My boyfriend makes fun of me for reading AARP magazine — the bimonthly publication of the American Association of Retired Persons. It shows up in the mailbox at my 70-year-old parents suburban home, but I steal it away to my city apartment and devour it page by page. My parents never even get a chance.
But I’m 27 years old. Why the enthusiasm to read a magazine aimed at seniors?
Quite simply, its because AARP Magazine is a window into the future: it discusses the issues that we young ‘uns have in store for us, whether we realize it now or not.
And by knowing what will weigh on our minds 50 years down the road, we can better prepare today.
So what gets discussed about in every issue? Two topics:
That’s it. Almost every article is devoted to one of these two topics: your health and your money. Which, by the way, are intricately related.
“Health” encompasses the broad spectrum of healthy living: from diet and exercise to living a purpose-driven, inspirational life. This blog spends a lot of time talking about the similarities between managing weight and managing money: both are highly psychological. Both are avenues where a little goes a long way. Both are harder as you get older.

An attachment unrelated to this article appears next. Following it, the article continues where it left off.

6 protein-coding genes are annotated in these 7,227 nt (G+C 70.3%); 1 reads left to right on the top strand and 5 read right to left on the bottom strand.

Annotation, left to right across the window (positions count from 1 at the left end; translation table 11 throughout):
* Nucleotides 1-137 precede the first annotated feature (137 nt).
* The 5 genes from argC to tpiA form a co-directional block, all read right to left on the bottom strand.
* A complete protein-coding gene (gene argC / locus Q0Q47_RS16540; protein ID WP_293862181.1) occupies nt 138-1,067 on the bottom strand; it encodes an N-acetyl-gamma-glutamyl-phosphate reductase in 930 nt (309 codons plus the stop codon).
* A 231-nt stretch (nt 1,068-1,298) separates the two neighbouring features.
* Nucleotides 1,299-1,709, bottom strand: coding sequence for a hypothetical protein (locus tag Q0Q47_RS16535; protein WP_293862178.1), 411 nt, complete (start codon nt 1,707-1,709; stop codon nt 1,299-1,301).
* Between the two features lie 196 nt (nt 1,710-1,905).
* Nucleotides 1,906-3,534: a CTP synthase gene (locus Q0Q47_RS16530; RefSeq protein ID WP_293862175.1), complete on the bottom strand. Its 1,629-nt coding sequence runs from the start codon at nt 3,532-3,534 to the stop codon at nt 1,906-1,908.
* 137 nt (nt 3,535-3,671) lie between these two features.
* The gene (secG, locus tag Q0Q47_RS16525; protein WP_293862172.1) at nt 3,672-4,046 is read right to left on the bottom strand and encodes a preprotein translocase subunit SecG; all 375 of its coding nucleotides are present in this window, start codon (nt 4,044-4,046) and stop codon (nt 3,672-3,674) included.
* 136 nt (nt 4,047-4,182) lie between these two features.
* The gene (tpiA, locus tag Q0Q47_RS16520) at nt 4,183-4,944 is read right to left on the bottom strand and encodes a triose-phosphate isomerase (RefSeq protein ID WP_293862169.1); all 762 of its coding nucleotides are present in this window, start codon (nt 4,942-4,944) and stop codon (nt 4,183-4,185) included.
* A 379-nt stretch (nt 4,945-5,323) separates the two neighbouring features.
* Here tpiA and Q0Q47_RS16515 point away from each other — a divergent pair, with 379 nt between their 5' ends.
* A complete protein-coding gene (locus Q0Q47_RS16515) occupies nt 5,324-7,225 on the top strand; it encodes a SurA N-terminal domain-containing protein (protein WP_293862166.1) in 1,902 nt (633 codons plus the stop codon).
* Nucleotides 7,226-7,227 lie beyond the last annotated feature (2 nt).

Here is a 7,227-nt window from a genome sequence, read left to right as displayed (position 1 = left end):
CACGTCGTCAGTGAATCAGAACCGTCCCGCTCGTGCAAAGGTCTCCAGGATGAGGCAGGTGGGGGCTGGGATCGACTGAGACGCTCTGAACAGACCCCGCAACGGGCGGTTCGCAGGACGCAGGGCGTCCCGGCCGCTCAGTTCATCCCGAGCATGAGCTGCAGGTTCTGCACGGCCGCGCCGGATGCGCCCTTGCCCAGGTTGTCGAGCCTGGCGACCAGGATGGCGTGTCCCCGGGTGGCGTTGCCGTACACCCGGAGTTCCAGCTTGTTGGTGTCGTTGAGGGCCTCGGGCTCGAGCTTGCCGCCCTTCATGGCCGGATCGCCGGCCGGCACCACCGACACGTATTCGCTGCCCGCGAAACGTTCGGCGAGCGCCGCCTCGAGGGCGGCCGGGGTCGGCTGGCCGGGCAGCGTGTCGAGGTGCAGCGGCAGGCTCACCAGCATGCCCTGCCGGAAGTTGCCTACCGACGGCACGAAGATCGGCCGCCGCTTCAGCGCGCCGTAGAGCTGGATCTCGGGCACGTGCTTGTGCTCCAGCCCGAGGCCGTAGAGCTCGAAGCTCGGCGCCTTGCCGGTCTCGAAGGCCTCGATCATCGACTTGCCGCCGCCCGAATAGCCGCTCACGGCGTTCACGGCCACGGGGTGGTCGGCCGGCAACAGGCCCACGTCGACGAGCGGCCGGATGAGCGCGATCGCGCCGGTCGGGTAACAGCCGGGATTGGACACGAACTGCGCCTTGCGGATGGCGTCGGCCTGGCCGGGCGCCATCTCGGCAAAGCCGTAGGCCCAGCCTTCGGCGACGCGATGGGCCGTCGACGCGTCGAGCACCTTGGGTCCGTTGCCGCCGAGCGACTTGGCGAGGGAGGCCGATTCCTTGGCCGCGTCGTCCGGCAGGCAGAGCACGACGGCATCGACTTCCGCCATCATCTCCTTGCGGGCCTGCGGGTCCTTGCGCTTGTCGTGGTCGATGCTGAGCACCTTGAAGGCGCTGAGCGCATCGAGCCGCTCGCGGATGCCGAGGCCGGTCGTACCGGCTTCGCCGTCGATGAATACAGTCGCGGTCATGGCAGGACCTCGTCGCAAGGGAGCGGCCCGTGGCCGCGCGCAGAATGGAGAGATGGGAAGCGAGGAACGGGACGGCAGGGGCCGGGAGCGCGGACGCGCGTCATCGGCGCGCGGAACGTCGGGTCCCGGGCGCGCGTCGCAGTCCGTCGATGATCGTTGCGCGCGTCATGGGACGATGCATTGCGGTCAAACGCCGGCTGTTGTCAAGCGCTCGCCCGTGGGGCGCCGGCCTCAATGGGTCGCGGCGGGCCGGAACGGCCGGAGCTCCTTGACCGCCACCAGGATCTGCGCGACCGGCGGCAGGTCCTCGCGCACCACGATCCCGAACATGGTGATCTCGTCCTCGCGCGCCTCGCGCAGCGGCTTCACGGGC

“Wealth” encompasses your personal balance sheet: your assets, your liquid cash, your investments. On the surface, Afford Anything is centered around wealth-creation. Beneath the surface, Afford Anything is really about living a life that’s financially free.
AARP is an association of “retired” persons, but we’re redefining retirement. It’s not a mode you slip into at age 62 or 65. Retirement happens on the day you no longer need to work for money. The day your passive income sets you free. The day you can live off your investment returns and your rental properties. (Have you ever considered the similarities between a rental property and an annuity?)
So work towards financial freedom: when you’re a senior, you won’t have regrets.
Oh yeah — and if AARP is any guide, we might want to be monitoring our blood pressure, too.